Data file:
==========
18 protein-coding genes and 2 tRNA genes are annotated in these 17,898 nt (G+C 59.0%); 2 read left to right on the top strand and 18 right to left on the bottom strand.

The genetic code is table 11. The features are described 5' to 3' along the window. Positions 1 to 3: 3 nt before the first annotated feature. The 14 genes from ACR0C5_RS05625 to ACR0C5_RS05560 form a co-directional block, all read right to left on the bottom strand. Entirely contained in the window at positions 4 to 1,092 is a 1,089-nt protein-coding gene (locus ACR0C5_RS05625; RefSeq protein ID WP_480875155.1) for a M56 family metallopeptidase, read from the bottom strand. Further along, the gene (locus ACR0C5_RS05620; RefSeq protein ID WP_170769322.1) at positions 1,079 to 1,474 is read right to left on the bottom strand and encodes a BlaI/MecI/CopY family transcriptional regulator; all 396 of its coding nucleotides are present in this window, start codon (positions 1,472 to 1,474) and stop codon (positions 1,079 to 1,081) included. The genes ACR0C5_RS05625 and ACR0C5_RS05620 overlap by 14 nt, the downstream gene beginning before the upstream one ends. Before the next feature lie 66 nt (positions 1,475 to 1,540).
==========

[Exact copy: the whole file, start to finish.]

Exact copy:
18 protein-coding genes and 2 tRNA genes are annotated in these 17,898 nt (G+C 59.0%); 2 read left to right on the top strand and 18 right to left on the bottom strand.

The genetic code is table 11. The features are described 5' to 3' along the window. Positions 1 to 3: 3 nt before the first annotated feature. The 14 genes from ACR0C5_RS05625 to ACR0C5_RS05560 form a co-directional block, all read right to left on the bottom strand. Entirely contained in the window at positions 4 to 1,092 is a 1,089-nt protein-coding gene (locus ACR0C5_RS05625; RefSeq protein ID WP_480875155.1) for a M56 family metallopeptidase, read from the bottom strand. Further along, the gene (locus ACR0C5_RS05620; RefSeq protein ID WP_170769322.1) at positions 1,079 to 1,474 is read right to left on the bottom strand and encodes a BlaI/MecI/CopY family transcriptional regulator; all 396 of its coding nucleotides are present in this window, start codon (positions 1,472 to 1,474) and stop codon (positions 1,079 to 1,081) included. The genes ACR0C5_RS05625 and ACR0C5_RS05620 overlap by 14 nt, the downstream gene beginning before the upstream one ends. Before the next feature lie 66 nt (positions 1,475 to 1,540).